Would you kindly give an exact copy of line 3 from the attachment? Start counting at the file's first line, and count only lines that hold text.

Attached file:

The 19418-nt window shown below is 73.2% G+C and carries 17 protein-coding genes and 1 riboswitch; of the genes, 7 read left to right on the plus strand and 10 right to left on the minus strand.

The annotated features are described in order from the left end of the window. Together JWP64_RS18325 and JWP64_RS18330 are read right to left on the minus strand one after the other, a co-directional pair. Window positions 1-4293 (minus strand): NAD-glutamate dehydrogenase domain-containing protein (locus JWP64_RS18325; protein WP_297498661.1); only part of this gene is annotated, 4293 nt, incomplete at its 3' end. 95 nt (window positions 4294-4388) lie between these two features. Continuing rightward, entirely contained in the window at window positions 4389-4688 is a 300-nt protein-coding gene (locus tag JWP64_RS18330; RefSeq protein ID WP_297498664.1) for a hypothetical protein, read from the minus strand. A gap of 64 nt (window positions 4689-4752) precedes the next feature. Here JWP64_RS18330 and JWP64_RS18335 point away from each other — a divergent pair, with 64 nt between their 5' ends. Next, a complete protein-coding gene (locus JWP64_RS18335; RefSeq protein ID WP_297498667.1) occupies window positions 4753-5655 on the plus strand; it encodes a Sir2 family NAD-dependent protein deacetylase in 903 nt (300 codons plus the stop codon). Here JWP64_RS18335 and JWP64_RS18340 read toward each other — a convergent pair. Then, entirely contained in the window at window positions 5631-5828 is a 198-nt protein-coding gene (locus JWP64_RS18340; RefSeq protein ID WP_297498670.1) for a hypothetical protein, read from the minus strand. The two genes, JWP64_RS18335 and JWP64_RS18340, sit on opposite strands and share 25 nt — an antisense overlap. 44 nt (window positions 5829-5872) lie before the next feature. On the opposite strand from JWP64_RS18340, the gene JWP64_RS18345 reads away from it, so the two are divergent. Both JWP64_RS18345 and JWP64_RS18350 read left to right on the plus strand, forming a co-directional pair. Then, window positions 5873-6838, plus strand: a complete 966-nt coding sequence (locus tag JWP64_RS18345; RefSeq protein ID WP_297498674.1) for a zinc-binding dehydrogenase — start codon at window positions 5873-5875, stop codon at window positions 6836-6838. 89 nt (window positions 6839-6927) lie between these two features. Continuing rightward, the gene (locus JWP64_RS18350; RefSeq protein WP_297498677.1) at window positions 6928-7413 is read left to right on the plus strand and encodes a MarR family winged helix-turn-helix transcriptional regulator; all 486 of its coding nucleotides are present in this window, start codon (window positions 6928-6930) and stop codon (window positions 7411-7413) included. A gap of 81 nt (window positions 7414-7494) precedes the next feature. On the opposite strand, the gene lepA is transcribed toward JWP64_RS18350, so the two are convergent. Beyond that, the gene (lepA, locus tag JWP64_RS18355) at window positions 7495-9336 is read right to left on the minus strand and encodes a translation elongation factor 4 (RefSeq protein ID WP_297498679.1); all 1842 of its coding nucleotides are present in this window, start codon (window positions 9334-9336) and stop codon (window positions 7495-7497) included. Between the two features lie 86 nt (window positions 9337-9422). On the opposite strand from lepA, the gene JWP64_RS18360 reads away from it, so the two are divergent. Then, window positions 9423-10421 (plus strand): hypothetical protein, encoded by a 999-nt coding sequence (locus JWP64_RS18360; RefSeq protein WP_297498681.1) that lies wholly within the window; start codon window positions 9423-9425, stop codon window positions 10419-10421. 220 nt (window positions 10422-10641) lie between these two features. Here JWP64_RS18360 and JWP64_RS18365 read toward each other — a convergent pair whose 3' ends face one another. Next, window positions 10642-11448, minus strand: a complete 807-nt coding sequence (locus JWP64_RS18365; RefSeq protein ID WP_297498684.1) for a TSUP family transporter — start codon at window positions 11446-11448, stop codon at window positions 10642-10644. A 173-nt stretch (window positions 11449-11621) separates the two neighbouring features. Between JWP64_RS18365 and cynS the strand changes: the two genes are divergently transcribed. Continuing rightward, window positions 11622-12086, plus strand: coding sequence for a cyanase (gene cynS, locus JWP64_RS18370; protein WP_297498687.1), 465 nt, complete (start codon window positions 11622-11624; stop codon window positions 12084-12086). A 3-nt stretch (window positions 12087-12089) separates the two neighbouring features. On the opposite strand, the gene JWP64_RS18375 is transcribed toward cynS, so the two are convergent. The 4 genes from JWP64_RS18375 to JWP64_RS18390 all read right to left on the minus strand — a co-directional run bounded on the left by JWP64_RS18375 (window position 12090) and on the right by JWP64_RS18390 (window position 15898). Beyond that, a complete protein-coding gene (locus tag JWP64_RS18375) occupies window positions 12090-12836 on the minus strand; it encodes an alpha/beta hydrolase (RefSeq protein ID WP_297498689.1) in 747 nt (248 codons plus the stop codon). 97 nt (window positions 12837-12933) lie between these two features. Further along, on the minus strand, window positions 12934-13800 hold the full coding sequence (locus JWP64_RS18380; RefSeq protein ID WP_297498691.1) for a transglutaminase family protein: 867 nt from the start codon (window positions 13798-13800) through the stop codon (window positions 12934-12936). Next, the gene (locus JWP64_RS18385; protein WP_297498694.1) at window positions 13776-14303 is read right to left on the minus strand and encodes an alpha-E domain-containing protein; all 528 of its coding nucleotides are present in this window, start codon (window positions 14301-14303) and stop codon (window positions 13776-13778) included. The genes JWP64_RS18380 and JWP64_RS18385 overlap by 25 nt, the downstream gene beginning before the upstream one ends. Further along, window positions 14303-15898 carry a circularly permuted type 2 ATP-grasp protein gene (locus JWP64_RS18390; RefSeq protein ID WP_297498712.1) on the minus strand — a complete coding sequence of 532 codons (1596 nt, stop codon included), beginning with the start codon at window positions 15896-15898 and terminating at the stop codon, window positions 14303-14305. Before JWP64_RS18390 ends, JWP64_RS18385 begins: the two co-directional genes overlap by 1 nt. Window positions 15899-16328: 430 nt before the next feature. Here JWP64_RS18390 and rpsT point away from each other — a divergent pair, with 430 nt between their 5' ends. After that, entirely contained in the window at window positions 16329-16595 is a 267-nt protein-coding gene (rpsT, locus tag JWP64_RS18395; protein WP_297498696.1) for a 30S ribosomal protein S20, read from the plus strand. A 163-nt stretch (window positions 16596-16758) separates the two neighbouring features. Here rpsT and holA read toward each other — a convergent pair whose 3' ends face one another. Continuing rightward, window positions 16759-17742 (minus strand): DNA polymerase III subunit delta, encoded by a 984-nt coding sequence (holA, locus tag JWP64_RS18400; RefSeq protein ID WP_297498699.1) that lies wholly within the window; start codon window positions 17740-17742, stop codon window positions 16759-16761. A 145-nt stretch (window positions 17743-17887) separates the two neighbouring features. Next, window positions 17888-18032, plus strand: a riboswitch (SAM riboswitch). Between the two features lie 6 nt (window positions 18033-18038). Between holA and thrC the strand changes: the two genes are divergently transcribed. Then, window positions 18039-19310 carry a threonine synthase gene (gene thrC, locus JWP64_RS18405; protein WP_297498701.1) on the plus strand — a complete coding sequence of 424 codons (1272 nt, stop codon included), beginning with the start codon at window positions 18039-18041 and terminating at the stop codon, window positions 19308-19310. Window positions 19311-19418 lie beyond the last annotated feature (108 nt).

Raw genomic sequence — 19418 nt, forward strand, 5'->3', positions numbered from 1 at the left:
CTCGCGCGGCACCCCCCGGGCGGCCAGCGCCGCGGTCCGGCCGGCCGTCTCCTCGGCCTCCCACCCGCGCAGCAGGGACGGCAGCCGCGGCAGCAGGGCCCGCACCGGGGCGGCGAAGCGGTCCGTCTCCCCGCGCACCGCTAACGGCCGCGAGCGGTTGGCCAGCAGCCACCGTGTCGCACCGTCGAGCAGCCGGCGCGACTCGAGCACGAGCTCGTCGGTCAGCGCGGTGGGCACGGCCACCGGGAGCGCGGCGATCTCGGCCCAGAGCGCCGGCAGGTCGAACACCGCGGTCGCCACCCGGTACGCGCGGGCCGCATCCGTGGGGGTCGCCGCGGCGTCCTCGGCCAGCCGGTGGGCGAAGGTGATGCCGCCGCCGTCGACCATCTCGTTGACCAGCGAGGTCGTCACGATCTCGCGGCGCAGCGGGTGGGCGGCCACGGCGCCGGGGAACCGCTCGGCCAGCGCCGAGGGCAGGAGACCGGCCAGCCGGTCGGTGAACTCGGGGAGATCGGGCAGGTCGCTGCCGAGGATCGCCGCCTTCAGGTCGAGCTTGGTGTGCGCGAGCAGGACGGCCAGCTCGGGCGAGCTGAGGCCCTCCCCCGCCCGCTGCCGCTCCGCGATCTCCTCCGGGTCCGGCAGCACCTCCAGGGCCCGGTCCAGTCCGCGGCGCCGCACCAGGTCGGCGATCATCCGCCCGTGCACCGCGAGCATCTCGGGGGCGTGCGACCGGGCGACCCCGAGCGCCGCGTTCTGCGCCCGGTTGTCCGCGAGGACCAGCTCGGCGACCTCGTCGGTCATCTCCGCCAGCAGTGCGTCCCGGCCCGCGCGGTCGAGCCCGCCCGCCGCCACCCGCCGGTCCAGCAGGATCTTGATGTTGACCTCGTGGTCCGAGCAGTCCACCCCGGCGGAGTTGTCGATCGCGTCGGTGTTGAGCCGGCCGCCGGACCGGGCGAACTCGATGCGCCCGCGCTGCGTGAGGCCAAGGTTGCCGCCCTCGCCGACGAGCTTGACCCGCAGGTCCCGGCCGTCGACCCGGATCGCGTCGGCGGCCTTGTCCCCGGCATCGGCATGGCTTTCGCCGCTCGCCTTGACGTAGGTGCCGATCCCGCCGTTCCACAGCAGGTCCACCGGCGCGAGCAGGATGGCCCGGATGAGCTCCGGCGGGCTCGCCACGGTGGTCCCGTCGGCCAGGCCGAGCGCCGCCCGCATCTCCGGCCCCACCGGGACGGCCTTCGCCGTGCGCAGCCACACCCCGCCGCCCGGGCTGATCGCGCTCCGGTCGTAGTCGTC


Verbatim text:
Raw genomic sequence — 19418 nt, forward strand, 5'->3', positions numbered from 1 at the left: